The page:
Welcome to Thanks, I Love It, our series highlighting something onscreen we’re obsessed with this week.
We could all use a blast of wholesome during this dark period in human history. The Snoopy Show is here to deliver.
When I first sat down to check out the Peanuts revival on Apple TV+, I greeted it with a mix of nostalgia and desperation. Charlie Brown and his friends living their innocent kid lives were fixtures of my childhood, and my sleep-deprived new parent brain desperately hoped that my 10-month-old son would take to it as easily.
Blessedly, he did. Immediately drawn to the bright colors and cartoon slapstick, my little baby boy giggled and laughed and bounced as he took in a Peanuts cartoon for the first time. But the thing that seemed to grab him the most was the show’s inherent musicality.
Peanuts has always been an entry point for introducing kids to the beauty of jazz music. Fans of a certain age can no doubt hum the melody of the Vince Guaraldi Trio’s iconic track “Linus and Lucy” without thinking. The music for this new generation of Peanuts on Apple TV+ has been spearheaded by Jeff Morrow, a composer of film and TV fame who, by all accounts, is bringing the right attitude and philosophy to the creation of a backbeat for the show’s wholesome, kid-fueled antics.
“Vince Guaraldi came up with an amazing palette for the show [and] I think I’m responding to a lot of the things that he would have responded to, which is the depth of emotion in these characters,” Morrow said during a recent chat with Mashable.
“When you’re working on it, [jazz] ends up being the natural kind of music that goes with these stories.”
“Jazz ends up being the natural kind of music that goes with these stories.”
Producer Lee Mendelson had already paired the pianist’s soft and airy jazz music with Peanuts for a documentary on Charles Schulz, the comic strip’s creator. He sought to do it again when he sat down to bring together A Charlie Brown Christmas, but CBS “didn’t think jazz fit properly” and wasn’t a fan of the special as a whole.
The network was wrong in the end. A Charlie Brown Christmas was a huge hit, and Mendelson went on to produce 50 Charlie Brown specials over the years alongside animator Bill Melendez. It’s a poetically fitting legacy for Morrow to step into, given his own Peanuts background.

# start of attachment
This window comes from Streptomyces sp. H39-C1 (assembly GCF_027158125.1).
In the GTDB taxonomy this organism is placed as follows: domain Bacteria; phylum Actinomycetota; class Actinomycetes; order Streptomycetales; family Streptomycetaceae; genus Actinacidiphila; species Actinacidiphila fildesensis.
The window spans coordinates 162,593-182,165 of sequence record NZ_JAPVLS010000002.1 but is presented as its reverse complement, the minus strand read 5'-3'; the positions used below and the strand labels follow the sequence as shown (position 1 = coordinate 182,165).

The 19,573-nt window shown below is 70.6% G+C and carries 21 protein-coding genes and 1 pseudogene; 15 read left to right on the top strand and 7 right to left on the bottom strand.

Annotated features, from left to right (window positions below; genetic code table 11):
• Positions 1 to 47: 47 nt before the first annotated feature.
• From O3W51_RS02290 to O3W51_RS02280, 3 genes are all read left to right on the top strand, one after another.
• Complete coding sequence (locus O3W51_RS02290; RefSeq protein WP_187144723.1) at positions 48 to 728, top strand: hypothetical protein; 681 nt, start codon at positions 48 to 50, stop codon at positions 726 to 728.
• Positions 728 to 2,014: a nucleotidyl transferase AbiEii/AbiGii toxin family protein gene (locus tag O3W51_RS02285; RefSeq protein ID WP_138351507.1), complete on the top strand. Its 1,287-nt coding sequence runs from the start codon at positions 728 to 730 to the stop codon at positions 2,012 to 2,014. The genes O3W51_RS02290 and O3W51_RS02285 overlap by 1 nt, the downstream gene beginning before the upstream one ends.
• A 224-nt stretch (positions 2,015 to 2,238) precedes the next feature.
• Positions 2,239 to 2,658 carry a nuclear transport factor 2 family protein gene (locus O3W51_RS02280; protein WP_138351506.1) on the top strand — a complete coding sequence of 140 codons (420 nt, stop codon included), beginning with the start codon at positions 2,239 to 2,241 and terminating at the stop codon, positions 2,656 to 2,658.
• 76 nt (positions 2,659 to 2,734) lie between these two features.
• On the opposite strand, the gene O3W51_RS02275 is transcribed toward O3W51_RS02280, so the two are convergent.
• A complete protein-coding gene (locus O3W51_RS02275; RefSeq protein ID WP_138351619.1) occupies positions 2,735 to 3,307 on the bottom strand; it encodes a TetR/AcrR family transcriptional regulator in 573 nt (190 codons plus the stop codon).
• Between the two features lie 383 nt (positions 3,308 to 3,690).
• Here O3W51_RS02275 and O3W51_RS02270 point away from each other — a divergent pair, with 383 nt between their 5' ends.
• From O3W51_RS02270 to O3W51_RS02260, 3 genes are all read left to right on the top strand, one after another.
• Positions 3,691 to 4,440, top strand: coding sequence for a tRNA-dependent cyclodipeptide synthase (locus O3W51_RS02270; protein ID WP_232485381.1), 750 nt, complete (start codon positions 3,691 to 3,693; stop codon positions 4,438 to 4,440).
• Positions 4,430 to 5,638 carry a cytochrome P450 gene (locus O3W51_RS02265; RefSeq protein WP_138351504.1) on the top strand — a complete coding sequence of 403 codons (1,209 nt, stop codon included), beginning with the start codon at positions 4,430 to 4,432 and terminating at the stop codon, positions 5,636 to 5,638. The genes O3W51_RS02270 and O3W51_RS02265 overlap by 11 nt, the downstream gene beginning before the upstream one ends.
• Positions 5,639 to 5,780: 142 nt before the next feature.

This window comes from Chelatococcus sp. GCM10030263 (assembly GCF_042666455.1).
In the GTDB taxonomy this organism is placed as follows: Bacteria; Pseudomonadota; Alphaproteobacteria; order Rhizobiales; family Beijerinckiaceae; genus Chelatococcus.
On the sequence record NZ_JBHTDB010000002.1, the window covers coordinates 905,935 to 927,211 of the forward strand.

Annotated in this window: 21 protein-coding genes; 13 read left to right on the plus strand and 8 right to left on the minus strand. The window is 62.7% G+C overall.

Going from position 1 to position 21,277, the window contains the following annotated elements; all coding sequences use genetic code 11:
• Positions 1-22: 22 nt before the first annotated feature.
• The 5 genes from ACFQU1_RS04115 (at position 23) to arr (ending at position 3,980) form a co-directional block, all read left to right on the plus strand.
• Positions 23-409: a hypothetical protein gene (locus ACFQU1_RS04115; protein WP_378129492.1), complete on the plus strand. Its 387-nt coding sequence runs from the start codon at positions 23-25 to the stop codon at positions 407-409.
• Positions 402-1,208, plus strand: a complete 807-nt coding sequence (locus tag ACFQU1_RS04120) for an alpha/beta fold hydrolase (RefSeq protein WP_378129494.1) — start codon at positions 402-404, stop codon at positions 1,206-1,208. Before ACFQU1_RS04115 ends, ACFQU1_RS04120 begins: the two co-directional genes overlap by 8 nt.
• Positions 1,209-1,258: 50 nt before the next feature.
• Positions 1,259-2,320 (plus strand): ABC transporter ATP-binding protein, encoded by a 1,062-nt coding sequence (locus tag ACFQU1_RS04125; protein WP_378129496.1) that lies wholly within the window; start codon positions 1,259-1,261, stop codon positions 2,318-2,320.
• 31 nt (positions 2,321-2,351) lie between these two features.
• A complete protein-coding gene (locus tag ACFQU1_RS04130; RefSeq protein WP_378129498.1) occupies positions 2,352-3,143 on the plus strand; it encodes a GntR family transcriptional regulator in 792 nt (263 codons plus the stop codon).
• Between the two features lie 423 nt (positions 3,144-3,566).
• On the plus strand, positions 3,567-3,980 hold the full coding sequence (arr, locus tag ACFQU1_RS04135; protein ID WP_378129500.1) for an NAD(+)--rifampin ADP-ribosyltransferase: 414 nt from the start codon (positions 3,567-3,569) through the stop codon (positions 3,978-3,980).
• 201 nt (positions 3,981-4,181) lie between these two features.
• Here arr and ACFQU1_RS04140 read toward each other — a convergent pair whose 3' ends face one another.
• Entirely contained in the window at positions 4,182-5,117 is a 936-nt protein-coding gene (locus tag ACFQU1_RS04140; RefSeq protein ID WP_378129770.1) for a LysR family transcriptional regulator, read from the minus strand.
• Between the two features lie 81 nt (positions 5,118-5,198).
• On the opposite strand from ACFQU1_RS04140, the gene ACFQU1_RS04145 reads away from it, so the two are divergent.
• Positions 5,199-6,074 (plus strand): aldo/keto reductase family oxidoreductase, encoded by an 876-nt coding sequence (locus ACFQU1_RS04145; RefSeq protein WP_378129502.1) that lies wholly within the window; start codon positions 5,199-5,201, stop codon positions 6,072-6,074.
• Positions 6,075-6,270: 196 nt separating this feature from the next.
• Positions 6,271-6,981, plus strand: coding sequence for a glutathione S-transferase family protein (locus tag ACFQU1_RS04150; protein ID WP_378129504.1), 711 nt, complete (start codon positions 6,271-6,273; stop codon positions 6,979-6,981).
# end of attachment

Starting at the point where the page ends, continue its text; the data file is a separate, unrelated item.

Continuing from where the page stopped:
“I did Peanuts in Space: Secrets of Apollo 10 [for Apple TV+], which was a mockumentary,” Morrow said, describing a scenario that mirrors Guaraldi’s own arc into the series. He also brings the background of a school-trained jazz performer who made music on stage as a trombonist before going to work in Hollywood.
“I’ve been scoring for film and TV for about 15 years,” he added. But getting the Peanuts job “was coming back to something that I’ve always loved, and so…it felt like the perfect project.”
The work of creating the score for something with an inherently musical soundscape like The Snoopy Show isn’t far removed from developing tunes with a band. On past Peanuts projects, Morrow worked with a live jazz piano trio roughly every three weeks while programming is in production.
That process has changed slightly during the era of COVID-19. Morrow always starts things off with a demo that he records himself laying out the melodic skeleton of the eventual score. But where the band used to gather and play together as a group, they now record their individual tracks separately, one at a time.
“We lay down the drums with Ryan Shaw, the piano with Jordan Seigel, and then Trey Henry comes in to finish it off with the acoustic bass,” Morrow said. “From doing Snoopy in Space [on Apple TV+] together, these guys have such a musical rapport that it really does sound like they’re sitting in the same room.”
In every session, the scene is what gives the band their direction, along with the notes and harmonies that Morrow has mapped out. There isn’t a specific call for improvisation, but such is the nature of jazz. The music that takes shape as the band performs — whether it’s together or apart — inevitably spirals away from what’s written to some extent. And Morrow wouldn’t have it any other way.
“They bring a lot to the table,” he said of the band. “Which is something you need for the show to have, that really human element of jazz improvisation, working to picture.”
This is especially true for a show that, at its heart, is really about kids and the trials of childhood. Going all the way back to Guaraldi’s formative sound, jazz music has always been a perfect partner to the unpredictable journey every person experiences on the road to adulthood.
“The show’s a little more impressionistic in that way, as were the [original] cartoon strips of kids’ life,” Morrow said. “I think that’s where the jazz thing fits in, you know? It doesn’t need to necessarily go from point A to point B in the quickest possible way, it can sort of meander around a bit. That’s what I think draws me to it.”
The Snoopy Show premieres Feb. 5 on Apple TV+.